than their urban counterparts. However, two studies have found
that geographic factors (urban vs. rural) do not seem to have
an impact on physicians' malpractice claim experience.8
The proportions of OB-Gyns and of surgeons who have had at least
one claim filed against them are 57% and 53% respectively. Birth
outcomes, breast cancer, displaced discs, acute myocardial infarction,
lung cancer, femoral fracture, appendicitis, and cataracts bring
the highest numbers of claims. The highest damage awards tend
to occur in cases involving neurology, pediatrics, colon and rectal
surgery, OB-Gyn, and pathology.
Traditionally, tort law afforded rural practitioners some additional
protection from liability through the locality rule, which used
a community-based standard of care to determine negligence. However,
most courts have now abandoned the traditional doctrine in favor
of national standards for medical decisionmaking, declaring the
older rule irrelevant to contemporary practice, especially for
physicians who are board-certified, e.g., Morrison v. Macnamara, 407 A.2d 555 at 565, D.C. Ct. App. 1979 (holding that the standard
of care as to board-certified physicians, hospitals, medical laboratories,
and other health care providers is to be measured by the national
standard). In response to standardization of medical treatment,
some states (e.g., Maine, Florida, Vermont, and Minnesota) are
developing practice guidelines that physicians can use as evidence
in their defense in malpractice cases.
In implementing the Medicare and Medicaid Patient and Program
Protection Act of 1987 (Public Law 100-93), DHHS ruled that allegations
of medical malpractice will continue to be evaluated by peer review
organizations (PROs). (57 Fed. Reg. 3298) However, HCFA has defined
PRO areas as states (49 Fed Reg. 7202), seemingly eliminating
the community-based standard of care which might not demand the
same things from rural as from urban practitioners. DHHS has commented
that while standards will continue to be established on the state or national level,
a facility's technical equipment and level of expertise will be considered
in the review of malpractice claims. Whether or when the patient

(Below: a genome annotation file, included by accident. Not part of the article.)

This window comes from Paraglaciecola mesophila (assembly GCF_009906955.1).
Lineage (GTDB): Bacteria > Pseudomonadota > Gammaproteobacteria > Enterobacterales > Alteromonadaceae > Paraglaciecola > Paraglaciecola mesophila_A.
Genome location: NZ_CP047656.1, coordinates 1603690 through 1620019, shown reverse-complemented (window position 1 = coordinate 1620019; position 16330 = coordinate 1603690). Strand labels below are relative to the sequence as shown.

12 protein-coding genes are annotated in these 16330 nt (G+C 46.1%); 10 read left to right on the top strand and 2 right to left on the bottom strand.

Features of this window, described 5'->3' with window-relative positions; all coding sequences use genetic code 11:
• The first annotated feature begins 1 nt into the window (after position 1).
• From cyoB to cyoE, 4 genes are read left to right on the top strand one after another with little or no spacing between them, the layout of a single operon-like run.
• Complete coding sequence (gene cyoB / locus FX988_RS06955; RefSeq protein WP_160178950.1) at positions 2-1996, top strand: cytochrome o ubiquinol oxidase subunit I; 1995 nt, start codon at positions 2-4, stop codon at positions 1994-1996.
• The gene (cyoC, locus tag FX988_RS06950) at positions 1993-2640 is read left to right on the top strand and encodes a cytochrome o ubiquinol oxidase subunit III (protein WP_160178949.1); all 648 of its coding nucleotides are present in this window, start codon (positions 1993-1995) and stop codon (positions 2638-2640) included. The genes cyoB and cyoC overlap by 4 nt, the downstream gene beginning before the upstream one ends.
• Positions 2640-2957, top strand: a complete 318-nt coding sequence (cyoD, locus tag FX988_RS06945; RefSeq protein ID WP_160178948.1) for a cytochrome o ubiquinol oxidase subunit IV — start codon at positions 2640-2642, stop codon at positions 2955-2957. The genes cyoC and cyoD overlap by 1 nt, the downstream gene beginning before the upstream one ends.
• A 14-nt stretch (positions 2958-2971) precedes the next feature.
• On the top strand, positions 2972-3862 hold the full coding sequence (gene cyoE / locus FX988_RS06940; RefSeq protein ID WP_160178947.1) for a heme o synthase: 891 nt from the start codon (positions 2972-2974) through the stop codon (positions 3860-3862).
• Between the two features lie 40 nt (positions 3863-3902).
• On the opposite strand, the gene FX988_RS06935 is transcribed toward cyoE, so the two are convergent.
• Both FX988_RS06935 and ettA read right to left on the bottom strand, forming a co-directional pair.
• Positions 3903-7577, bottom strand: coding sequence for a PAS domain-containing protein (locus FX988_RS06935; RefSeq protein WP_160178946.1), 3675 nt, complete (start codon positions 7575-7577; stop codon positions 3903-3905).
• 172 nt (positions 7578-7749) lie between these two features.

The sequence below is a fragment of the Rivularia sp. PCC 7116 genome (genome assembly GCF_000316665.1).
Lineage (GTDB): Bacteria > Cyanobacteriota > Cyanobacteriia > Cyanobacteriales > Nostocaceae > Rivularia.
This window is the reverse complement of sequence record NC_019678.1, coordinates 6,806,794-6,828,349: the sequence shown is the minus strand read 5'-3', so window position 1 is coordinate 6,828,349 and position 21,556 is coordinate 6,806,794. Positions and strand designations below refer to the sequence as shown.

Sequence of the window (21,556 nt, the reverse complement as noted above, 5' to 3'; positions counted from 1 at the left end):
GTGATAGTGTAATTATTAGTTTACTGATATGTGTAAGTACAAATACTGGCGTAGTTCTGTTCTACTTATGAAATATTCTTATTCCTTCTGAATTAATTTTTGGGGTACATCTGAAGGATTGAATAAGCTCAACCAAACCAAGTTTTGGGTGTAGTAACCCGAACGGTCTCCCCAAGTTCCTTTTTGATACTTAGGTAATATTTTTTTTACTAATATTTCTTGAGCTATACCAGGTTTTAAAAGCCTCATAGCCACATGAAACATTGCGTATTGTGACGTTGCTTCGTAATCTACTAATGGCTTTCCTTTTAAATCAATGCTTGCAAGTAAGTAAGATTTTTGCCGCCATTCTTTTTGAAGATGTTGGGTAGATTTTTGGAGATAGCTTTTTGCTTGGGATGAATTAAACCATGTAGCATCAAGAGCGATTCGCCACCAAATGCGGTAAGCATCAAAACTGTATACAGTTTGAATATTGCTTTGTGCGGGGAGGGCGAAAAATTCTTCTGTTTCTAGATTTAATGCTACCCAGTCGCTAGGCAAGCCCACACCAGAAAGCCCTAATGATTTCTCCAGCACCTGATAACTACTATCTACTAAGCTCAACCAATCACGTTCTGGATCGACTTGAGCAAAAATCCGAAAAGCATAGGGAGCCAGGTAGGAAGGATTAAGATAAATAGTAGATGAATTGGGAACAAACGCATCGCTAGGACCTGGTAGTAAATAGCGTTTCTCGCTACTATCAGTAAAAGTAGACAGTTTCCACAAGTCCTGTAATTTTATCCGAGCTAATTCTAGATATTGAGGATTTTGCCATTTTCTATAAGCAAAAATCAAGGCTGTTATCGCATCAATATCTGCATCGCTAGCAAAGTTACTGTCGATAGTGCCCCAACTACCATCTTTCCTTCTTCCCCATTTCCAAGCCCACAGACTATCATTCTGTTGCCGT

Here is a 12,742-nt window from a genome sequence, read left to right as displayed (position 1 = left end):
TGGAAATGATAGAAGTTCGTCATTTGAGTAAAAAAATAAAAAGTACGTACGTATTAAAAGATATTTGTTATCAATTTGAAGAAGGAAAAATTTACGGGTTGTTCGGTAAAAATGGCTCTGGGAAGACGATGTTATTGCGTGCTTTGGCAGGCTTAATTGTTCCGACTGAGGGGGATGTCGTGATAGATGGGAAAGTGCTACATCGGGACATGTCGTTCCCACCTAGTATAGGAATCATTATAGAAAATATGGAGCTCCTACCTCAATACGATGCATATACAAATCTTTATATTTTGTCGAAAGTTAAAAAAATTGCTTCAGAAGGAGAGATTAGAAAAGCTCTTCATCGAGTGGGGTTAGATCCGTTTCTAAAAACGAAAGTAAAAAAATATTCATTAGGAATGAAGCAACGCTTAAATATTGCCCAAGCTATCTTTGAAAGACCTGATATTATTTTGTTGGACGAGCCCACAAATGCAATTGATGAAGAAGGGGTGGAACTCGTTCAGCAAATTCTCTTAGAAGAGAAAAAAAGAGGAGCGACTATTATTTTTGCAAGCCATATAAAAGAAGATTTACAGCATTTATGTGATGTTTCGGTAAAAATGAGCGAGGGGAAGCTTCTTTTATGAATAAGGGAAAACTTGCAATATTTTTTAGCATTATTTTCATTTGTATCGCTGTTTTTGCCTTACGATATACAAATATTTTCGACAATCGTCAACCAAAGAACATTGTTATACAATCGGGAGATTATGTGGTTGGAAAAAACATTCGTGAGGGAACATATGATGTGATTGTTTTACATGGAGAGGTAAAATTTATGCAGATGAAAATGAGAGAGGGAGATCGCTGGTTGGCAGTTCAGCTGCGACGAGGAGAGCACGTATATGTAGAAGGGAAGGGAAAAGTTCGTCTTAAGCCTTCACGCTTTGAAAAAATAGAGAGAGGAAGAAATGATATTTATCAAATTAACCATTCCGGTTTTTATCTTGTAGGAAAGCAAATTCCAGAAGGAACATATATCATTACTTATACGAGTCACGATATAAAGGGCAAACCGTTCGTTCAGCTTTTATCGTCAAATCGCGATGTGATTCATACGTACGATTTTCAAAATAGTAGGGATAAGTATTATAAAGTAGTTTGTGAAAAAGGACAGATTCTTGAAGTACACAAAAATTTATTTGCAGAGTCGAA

in question should have been transferred to a more specialized
facility will be one of the factors PROs will take into account.
Furthermore, in designated shortage areas, hospitals will be allowed
to pay for malpractice insurance for obstetricians or certified
nurse-midwives without being in violation of antitrust laws.
1. See 42 U.S. Code Sec. 1395ww(d)(5)(D)(iii) for the definition
of 'sole community hospital,' and
Sec. 1861(aa)(2) of the Social Security Act for the definition
of 'rural health clinic'.
2. 'Substantially all' has been defined to mean that at least
75 percent of the individuals to whom services are furnished reside
in a rural area. 60 Fed. Reg. 41914.
3. See Department of Justice press release, Sept. 27, 1994.
4. Source: "Tax Consequences of Physician Recruitment Incentives
Provided by Hospitals Described in Section 501(c)(3) of the Internal
Revenue Code," Internal Revenue Bulletin, April 3, 1995.
5. Size, Tim. "Antitrust and Certificates of Public Advantage,"
Rural Wisconsin Health Cooperative, June 1995.
6. Teevans, James W. and Daniel M. Campion. "State Action Immunity:
Immunizing Health Care Cooperative Agreements." Washington, DC:
Alpha Center, 1995.
7. "Rural Providers Risk Antitrust Scrutiny: State Legislation
Sets Up Supervision of Cooperative
Arrangements," Integrated Health Care Delivery Systems, Vol. 2, No. 12, August 1995.
8. Sloan et al., "Medical Malpractice Experiences of Physicians--Predictable
or Haphazard?" Journal of the American Medical Association, December 15, 1989; Rolph et al., "Malpractice Claims Data as
Improvement Tool," Journal of the American Medical Association, October 16, 1991.